Purpose and Methods: Diffuse small cleaved-cell lymphoma (DSCL) is a relatively uncommon non-Hodgkin's lymphoma (NHL) in the United States and has not been the subject of recent in-depth study of factors predictive of outcome. It is unique among the NHL of intermediate grade because there is no evidence of a curable subset of patients. To investigate whether any laboratory data might predict outcome, we studied 33 cases collected during a 12-year period and correlated morphology, immunohistochemistry, and serum lactate dehydrogenase (LDH) with clinical data and outcome. Results: We found that proliferative rate (Ki-67), cell lineage (T v B cell), and serum LDH were associated with significant differences in survival. A Ki-67 value ≥ 20% was associated with a median survival of 20 months compared with 80 months for lower values (P = .0002); patients with tumors of T-cell lineage had a median survival of 20 months compared with 40 months for those with B-cell neoplasms (P = .0143); and a serum LDH greater than 225 IU/L was associated with a median survival of 8 months compared with 40 months for lower LDH levels (P = .0004). Blastoid morphology was also linked to a trend toward poor outcome (P = .08). Neither a history of low-grade lymphoma nor the presence of residual immunologically detectable follicles influenced outcome (P = .93 and .97, respectively). Conclusion: We conclude that high Ki-67, high LDH, and T-cell lineage each identify DSCL patients with poor outcome.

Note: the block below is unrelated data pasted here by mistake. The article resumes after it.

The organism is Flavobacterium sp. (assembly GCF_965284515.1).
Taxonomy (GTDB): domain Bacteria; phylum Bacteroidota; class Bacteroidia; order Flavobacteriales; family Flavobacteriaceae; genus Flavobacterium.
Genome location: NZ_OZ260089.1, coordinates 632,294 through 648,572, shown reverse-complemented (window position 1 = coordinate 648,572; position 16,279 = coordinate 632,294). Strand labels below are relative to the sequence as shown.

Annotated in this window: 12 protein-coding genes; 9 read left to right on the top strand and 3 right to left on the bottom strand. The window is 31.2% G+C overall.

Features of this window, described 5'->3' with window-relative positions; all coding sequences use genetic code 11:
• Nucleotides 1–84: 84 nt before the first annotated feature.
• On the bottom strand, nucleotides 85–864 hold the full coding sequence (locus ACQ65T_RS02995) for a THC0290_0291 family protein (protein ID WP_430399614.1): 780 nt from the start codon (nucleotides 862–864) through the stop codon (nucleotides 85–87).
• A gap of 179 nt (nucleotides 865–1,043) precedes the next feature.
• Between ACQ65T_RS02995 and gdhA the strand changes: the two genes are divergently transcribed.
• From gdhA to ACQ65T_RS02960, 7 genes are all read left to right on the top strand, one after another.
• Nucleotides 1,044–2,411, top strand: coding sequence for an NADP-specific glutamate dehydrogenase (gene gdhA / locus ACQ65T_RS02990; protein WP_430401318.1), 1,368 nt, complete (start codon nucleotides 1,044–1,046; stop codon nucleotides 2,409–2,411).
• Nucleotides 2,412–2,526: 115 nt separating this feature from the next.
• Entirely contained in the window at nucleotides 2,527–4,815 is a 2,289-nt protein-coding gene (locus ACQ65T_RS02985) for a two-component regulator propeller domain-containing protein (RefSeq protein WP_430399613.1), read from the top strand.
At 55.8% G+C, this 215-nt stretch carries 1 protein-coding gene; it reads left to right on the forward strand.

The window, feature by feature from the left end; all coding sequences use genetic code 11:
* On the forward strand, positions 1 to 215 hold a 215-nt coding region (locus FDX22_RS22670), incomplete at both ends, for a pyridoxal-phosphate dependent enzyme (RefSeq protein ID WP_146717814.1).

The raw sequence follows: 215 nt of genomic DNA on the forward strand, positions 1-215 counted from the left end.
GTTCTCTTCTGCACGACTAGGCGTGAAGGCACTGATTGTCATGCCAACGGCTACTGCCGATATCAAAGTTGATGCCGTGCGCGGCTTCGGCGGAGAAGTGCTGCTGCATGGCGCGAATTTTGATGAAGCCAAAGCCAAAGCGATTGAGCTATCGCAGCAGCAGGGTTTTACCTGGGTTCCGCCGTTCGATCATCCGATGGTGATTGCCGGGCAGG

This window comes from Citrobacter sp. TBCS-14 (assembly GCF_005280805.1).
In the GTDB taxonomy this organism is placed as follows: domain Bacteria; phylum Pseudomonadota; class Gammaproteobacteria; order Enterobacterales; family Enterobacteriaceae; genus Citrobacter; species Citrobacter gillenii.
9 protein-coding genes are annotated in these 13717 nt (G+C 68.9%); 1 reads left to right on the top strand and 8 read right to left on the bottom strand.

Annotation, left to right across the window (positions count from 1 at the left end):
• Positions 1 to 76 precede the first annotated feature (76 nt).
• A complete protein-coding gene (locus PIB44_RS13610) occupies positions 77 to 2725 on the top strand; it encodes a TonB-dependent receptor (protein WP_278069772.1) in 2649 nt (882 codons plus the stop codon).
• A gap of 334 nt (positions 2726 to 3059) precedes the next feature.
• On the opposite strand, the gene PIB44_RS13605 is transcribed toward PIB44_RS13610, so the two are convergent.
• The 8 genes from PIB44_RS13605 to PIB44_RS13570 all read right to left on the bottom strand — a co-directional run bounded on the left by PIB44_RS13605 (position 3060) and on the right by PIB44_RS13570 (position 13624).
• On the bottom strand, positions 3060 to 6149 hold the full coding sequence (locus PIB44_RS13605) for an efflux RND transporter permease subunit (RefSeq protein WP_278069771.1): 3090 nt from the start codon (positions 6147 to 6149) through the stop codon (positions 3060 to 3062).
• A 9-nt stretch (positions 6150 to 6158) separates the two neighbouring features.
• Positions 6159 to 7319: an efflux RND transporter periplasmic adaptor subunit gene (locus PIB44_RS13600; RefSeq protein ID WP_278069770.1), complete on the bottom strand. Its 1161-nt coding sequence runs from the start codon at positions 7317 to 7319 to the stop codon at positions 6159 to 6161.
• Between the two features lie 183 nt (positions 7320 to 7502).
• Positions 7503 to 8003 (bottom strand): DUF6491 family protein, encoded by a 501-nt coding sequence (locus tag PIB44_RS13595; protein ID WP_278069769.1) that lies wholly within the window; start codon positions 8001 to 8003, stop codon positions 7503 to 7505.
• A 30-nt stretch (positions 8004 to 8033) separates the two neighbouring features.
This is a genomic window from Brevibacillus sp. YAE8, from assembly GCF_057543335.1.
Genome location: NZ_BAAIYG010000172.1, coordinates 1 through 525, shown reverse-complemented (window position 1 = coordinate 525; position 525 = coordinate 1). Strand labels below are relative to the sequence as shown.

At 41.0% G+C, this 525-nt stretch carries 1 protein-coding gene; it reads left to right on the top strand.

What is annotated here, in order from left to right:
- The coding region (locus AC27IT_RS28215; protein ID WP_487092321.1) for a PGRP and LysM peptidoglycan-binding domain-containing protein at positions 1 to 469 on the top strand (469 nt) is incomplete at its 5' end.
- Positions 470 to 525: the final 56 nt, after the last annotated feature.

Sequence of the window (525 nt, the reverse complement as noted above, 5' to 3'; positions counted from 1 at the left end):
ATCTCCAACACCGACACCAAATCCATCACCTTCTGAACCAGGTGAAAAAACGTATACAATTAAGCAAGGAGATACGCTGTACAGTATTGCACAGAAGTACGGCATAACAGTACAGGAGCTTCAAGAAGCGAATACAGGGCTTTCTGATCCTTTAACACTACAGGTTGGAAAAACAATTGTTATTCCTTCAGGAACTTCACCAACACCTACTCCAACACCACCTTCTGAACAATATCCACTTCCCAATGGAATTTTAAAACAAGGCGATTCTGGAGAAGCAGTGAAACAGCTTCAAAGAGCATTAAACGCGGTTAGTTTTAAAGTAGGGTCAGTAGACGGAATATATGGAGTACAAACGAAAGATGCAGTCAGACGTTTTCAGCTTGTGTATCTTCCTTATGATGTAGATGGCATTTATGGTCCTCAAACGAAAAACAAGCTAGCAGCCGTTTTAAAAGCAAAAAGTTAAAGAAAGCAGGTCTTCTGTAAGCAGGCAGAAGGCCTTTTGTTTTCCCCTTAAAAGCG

ASJC Scopus subject areas
- Cancer Research